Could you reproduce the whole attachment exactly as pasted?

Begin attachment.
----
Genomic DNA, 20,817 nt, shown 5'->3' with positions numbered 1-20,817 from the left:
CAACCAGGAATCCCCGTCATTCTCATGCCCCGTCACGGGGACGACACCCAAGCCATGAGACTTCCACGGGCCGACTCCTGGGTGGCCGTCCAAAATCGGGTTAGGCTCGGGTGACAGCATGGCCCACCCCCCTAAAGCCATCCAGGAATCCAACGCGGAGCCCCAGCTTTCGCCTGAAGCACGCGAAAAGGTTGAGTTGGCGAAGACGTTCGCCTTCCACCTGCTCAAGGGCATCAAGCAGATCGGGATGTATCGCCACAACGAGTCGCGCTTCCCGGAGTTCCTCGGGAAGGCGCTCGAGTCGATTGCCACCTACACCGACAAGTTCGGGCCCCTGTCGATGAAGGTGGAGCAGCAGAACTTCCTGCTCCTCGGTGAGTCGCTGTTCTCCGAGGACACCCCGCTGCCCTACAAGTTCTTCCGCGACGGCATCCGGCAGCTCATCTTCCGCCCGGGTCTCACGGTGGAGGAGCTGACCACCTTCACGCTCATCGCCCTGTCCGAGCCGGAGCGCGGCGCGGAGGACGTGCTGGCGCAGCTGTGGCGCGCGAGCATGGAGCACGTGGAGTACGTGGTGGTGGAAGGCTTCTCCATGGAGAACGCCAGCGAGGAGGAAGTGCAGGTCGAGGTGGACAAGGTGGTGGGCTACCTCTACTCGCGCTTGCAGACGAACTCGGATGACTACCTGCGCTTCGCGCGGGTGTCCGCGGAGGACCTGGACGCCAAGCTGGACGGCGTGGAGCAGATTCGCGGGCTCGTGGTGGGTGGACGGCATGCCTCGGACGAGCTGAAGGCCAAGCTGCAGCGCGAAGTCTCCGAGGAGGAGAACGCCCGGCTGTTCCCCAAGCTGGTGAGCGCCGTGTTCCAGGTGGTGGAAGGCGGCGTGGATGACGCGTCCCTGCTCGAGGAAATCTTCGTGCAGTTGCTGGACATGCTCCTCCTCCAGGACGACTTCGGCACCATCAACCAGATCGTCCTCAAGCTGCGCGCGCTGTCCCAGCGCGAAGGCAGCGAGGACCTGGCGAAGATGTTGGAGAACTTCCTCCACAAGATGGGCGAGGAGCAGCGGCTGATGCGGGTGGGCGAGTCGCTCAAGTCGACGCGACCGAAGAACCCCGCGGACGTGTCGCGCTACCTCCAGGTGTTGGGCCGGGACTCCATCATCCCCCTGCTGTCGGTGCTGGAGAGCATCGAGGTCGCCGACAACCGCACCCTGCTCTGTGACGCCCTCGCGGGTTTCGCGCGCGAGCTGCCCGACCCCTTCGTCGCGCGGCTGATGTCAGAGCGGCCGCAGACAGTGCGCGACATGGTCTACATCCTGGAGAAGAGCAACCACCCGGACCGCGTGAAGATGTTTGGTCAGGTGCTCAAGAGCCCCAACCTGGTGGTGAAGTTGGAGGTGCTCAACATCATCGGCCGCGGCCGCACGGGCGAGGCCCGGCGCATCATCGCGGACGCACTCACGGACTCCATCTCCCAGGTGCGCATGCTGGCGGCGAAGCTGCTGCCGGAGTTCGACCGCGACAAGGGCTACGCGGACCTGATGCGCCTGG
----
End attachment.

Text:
Genomic DNA, 20,817 nt, shown 5'->3' with positions numbered 1-20,817 from the left:
CAACCAGGAATCCCCGTCATTCTCATGCCCCGTCACGGGGACGACACCCAAGCCATGAGACTTCCACGGGCCGACTCCTGGGTGGCCGTCCAAAATCGGGTTAGGCTCGGGTGACAGCATGGCCCACCCCCCTAAAGCCATCCAGGAATCCAACGCGGAGCCCCAGCTTTCGCCTGAAGCACGCGAAAAGGTTGAGTTGGCGAAGACGTTCGCCTTCCACCTGCTCAAGGGCATCAAGCAGATCGGGATGTATCGCCACAACGAGTCGCGCTTCCCGGAGTTCCTCGGGAAGGCGCTCGAGTCGATTGCCACCTACACCGACAAGTTCGGGCCCCTGTCGATGAAGGTGGAGCAGCAGAACTTCCTGCTCCTCGGTGAGTCGCTGTTCTCCGAGGACACCCCGCTGCCCTACAAGTTCTTCCGCGACGGCATCCGGCAGCTCATCTTCCGCCCGGGTCTCACGGTGGAGGAGCTGACCACCTTCACGCTCATCGCCCTGTCCGAGCCGGAGCGCGGCGCGGAGGACGTGCTGGCGCAGCTGTGGCGCGCGAGCATGGAGCACGTGGAGTACGTGGTGGTGGAAGGCTTCTCCATGGAGAACGCCAGCGAGGAGGAAGTGCAGGTCGAGGTGGACAAGGTGGTGGGCTACCTCTACTCGCGCTTGCAGACGAACTCGGATGACTACCTGCGCTTCGCGCGGGTGTCCGCGGAGGACCTGGACGCCAAGCTGGACGGCGTGGAGCAGATTCGCGGGCTCGTGGTGGGTGGACGGCATGCCTCGGACGAGCTGAAGGCCAAGCTGCAGCGCGAAGTCTCCGAGGAGGAGAACGCCCGGCTGTTCCCCAAGCTGGTGAGCGCCGTGTTCCAGGTGGTGGAAGGCGGCGTGGATGACGCGTCCCTGCTCGAGGAAATCTTCGTGCAGTTGCTGGACATGCTCCTCCTCCAGGACGACTTCGGCACCATCAACCAGATCGTCCTCAAGCTGCGCGCGCTGTCCCAGCGCGAAGGCAGCGAGGACCTGGCGAAGATGTTGGAGAACTTCCTCCACAAGATGGGCGAGGAGCAGCGGCTGATGCGGGTGGGCGAGTCGCTCAAGTCGACGCGACCGAAGAACCCCGCGGACGTGTCGCGCTACCTCCAGGTGTTGGGCCGGGACTCCATCATCCCCCTGCTGTCGGTGCTGGAGAGCATCGAGGTCGCCGACAACCGCACCCTGCTCTGTGACGCCCTCGCGGGTTTCGCGCGCGAGCTGCCCGACCCCTTCGTCGCGCGGCTGATGTCAGAGCGGCCGCAGACAGTGCGCGACATGGTCTACATCCTGGAGAAGAGCAACCACCCGGACCGCGTGAAGATGTTTGGTCAGGTGCTCAAGAGCCCCAACCTGGTGGTGAAGTTGGAGGTGCTCAACATCATCGGCCGCGGCCGCACGGGCGAGGCCCGGCGCATCATCGCGGACGCACTCACGGACTCCATCTCCCAGGTGCGCATGCTGGCGGCGAAGCTGCTGCCGGAGTTCGACCGCGACAAGGGCTACGCGGACCTGATGCGCCTGG